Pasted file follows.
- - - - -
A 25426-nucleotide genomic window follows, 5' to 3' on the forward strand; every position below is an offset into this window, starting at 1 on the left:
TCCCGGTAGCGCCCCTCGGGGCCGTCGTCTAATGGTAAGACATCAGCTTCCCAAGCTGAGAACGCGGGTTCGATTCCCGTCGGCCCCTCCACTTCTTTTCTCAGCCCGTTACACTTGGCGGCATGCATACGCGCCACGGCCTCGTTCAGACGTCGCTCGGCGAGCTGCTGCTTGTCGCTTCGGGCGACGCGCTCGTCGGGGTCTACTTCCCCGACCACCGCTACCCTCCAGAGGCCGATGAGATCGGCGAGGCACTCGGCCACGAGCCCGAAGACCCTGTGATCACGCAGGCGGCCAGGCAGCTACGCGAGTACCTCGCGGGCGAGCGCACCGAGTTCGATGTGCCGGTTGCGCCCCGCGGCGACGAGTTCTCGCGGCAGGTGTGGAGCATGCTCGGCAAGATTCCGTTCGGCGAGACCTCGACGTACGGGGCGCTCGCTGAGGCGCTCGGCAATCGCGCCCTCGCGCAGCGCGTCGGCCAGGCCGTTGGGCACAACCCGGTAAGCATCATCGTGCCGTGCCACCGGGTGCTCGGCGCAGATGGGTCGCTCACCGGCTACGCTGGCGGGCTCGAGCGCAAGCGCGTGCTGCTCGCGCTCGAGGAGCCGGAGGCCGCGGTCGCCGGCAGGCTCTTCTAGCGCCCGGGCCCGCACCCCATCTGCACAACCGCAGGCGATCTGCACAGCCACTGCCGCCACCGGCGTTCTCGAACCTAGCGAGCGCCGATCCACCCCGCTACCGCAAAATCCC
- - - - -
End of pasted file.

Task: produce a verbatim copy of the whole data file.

A 25426-nucleotide genomic window follows, 5' to 3' on the forward strand; every position below is an offset into this window, starting at 1 on the left:
TCCCGGTAGCGCCCCTCGGGGCCGTCGTCTAATGGTAAGACATCAGCTTCCCAAGCTGAGAACGCGGGTTCGATTCCCGTCGGCCCCTCCACTTCTTTTCTCAGCCCGTTACACTTGGCGGCATGCATACGCGCCACGGCCTCGTTCAGACGTCGCTCGGCGAGCTGCTGCTTGTCGCTTCGGGCGACGCGCTCGTCGGGGTCTACTTCCCCGACCACCGCTACCCTCCAGAGGCCGATGAGATCGGCGAGGCACTCGGCCACGAGCCCGAAGACCCTGTGATCACGCAGGCGGCCAGGCAGCTACGCGAGTACCTCGCGGGCGAGCGCACCGAGTTCGATGTGCCGGTTGCGCCCCGCGGCGACGAGTTCTCGCGGCAGGTGTGGAGCATGCTCGGCAAGATTCCGTTCGGCGAGACCTCGACGTACGGGGCGCTCGCTGAGGCGCTCGGCAATCGCGCCCTCGCGCAGCGCGTCGGCCAGGCCGTTGGGCACAACCCGGTAAGCATCATCGTGCCGTGCCACCGGGTGCTCGGCGCAGATGGGTCGCTCACCGGCTACGCTGGCGGGCTCGAGCGCAAGCGCGTGCTGCTCGCGCTCGAGGAGCCGGAGGCCGCGGTCGCCGGCAGGCTCTTCTAGCGCCCGGGCCCGCACCCCATCTGCACAACCGCAGGCGATCTGCACAGCCACTGCCGCCACCGGCGTTCTCGAACCTAGCGAGCGCCGATCCACCCCGCTACCGCAAAATCCC